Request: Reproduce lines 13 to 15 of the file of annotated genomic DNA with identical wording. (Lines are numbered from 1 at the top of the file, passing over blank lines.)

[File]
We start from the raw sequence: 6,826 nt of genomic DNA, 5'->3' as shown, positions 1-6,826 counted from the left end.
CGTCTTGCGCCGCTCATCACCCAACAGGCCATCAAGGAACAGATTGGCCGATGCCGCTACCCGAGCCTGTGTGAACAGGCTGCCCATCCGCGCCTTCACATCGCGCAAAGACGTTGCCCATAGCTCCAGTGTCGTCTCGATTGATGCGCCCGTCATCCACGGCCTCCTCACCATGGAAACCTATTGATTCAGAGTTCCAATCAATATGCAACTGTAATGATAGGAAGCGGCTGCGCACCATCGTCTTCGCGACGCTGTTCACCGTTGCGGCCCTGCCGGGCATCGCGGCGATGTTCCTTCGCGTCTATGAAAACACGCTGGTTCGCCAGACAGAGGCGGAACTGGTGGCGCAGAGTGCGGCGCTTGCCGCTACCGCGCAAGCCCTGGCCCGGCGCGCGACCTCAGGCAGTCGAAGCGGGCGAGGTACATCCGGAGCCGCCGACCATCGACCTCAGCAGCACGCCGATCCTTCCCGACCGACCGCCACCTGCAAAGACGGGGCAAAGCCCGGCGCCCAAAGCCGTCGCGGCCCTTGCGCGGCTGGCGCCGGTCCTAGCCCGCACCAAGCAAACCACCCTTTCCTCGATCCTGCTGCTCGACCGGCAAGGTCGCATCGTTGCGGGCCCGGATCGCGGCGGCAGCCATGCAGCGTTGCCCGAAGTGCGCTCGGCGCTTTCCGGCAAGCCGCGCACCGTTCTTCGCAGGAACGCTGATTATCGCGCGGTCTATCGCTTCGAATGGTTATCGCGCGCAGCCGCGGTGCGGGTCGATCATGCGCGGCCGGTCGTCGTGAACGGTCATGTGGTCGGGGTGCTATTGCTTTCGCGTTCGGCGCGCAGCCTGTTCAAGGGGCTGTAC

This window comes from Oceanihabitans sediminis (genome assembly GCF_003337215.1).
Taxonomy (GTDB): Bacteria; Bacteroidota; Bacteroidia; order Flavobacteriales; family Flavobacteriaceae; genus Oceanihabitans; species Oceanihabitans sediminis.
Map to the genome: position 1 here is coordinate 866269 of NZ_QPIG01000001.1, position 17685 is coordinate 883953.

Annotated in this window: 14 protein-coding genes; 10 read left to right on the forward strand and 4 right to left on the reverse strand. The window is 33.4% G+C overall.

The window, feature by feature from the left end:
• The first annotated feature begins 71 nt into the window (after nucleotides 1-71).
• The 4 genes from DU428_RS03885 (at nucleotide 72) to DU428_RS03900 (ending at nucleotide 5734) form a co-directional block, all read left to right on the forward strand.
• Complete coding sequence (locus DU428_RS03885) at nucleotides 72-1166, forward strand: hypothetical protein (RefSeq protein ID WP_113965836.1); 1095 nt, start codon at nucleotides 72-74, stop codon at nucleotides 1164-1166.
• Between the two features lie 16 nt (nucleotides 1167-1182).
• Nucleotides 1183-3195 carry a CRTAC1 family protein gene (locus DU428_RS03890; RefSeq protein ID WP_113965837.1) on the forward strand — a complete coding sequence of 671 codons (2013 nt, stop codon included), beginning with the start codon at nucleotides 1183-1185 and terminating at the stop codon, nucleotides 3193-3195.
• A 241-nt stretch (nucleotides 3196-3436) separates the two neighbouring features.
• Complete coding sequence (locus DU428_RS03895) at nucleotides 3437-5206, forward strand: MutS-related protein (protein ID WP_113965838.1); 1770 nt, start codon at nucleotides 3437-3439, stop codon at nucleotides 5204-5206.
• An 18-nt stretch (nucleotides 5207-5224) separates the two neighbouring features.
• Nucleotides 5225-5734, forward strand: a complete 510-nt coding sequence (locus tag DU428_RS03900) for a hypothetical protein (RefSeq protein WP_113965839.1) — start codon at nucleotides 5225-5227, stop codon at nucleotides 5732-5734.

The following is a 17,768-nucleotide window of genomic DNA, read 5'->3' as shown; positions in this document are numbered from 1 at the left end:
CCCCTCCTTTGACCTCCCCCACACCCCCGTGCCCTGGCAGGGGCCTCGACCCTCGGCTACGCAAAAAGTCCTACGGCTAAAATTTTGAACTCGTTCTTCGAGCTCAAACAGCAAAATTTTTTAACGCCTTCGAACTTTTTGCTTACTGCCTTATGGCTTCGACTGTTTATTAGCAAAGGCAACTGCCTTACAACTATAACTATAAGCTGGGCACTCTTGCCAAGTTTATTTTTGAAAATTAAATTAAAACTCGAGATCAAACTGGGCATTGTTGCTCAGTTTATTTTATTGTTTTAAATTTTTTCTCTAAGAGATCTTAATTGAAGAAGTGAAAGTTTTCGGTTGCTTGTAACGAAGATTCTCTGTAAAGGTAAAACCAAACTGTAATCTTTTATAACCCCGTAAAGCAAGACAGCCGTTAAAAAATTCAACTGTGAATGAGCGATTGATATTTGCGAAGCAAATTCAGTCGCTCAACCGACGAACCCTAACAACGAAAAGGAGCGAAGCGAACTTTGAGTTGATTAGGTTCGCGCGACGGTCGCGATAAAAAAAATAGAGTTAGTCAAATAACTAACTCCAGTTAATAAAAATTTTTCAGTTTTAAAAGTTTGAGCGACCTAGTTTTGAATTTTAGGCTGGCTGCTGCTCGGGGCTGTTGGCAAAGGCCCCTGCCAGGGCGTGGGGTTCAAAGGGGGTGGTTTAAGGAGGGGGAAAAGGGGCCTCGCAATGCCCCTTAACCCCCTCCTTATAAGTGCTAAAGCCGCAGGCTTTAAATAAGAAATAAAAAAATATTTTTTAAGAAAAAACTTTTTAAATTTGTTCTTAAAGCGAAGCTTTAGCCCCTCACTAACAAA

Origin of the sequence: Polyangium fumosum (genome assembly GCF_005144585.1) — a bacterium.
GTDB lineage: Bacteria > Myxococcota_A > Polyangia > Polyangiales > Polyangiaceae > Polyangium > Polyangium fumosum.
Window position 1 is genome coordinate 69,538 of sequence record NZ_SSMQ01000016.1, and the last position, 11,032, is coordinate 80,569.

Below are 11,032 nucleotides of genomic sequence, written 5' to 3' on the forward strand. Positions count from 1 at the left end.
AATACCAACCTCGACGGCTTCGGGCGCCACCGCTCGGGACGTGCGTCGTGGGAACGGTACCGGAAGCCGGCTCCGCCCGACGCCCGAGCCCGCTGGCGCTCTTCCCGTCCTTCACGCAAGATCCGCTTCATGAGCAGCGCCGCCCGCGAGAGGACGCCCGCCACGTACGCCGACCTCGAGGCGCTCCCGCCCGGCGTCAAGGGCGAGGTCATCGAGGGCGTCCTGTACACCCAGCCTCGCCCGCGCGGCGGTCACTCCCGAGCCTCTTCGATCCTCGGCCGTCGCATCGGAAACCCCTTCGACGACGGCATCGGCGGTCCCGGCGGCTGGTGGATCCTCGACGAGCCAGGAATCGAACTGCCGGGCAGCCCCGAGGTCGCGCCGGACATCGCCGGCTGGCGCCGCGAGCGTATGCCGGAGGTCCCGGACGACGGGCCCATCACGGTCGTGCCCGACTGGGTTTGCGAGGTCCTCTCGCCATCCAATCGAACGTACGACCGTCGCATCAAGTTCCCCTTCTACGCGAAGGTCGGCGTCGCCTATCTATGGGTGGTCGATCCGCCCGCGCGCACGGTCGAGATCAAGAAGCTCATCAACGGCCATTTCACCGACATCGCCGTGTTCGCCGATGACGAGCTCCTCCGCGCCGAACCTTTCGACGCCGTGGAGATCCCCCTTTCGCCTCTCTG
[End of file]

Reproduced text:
• A 241-nt stretch (nucleotides 3196-3436) separates the two neighbouring features.
• Complete coding sequence (locus DU428_RS03895) at nucleotides 3437-5206, forward strand: MutS-related protein (protein ID WP_113965838.1); 1770 nt, start codon at nucleotides 3437-3439, stop codon at nucleotides 5204-5206.
• An 18-nt stretch (nucleotides 5207-5224) separates the two neighbouring features.